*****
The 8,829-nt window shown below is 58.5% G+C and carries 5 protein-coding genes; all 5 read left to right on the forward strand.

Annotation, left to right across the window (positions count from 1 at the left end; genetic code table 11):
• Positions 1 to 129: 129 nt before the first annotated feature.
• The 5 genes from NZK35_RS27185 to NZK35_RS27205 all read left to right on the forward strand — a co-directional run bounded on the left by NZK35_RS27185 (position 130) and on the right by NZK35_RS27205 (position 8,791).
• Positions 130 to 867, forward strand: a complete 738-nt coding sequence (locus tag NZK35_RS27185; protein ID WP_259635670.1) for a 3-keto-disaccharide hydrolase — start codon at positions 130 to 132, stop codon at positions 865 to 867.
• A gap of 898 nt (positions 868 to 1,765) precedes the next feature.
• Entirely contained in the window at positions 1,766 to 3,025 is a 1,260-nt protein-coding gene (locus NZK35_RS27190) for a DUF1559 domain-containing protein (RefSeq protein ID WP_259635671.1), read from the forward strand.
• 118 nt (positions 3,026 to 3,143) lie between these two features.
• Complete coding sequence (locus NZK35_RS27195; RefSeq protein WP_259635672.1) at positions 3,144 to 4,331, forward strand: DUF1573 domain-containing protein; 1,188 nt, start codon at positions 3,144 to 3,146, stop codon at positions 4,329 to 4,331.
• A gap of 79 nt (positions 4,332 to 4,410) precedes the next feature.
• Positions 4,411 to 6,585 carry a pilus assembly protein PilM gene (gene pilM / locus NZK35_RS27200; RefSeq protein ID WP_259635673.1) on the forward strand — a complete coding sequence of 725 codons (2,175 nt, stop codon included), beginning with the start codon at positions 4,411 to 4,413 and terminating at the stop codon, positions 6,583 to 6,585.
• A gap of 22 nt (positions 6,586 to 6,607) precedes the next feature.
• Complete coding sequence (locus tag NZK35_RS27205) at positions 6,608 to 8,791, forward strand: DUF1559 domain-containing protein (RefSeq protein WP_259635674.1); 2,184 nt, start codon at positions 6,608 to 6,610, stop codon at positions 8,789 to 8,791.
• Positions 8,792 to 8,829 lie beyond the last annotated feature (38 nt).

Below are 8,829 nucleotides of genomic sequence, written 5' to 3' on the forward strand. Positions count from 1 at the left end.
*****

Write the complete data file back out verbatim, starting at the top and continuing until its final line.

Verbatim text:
The 8,829-nt window shown below is 58.5% G+C and carries 5 protein-coding genes; all 5 read left to right on the forward strand.

Annotation, left to right across the window (positions count from 1 at the left end; genetic code table 11):
• Positions 1 to 129: 129 nt before the first annotated feature.
• The 5 genes from NZK35_RS27185 to NZK35_RS27205 all read left to right on the forward strand — a co-directional run bounded on the left by NZK35_RS27185 (position 130) and on the right by NZK35_RS27205 (position 8,791).
• Positions 130 to 867, forward strand: a complete 738-nt coding sequence (locus tag NZK35_RS27185; protein ID WP_259635670.1) for a 3-keto-disaccharide hydrolase — start codon at positions 130 to 132, stop codon at positions 865 to 867.
• A gap of 898 nt (positions 868 to 1,765) precedes the next feature.
• Entirely contained in the window at positions 1,766 to 3,025 is a 1,260-nt protein-coding gene (locus NZK35_RS27190) for a DUF1559 domain-containing protein (RefSeq protein ID WP_259635671.1), read from the forward strand.
• 118 nt (positions 3,026 to 3,143) lie between these two features.
• Complete coding sequence (locus NZK35_RS27195; RefSeq protein WP_259635672.1) at positions 3,144 to 4,331, forward strand: DUF1573 domain-containing protein; 1,188 nt, start codon at positions 3,144 to 3,146, stop codon at positions 4,329 to 4,331.
• A gap of 79 nt (positions 4,332 to 4,410) precedes the next feature.
• Positions 4,411 to 6,585 carry a pilus assembly protein PilM gene (gene pilM / locus NZK35_RS27200; RefSeq protein ID WP_259635673.1) on the forward strand — a complete coding sequence of 725 codons (2,175 nt, stop codon included), beginning with the start codon at positions 4,411 to 4,413 and terminating at the stop codon, positions 6,583 to 6,585.
• A gap of 22 nt (positions 6,586 to 6,607) precedes the next feature.
• Complete coding sequence (locus tag NZK35_RS27205) at positions 6,608 to 8,791, forward strand: DUF1559 domain-containing protein (RefSeq protein WP_259635674.1); 2,184 nt, start codon at positions 6,608 to 6,610, stop codon at positions 8,789 to 8,791.
• Positions 8,792 to 8,829 lie beyond the last annotated feature (38 nt).

Below are 8,829 nucleotides of genomic sequence, written 5' to 3' on the forward strand. Positions count from 1 at the left end.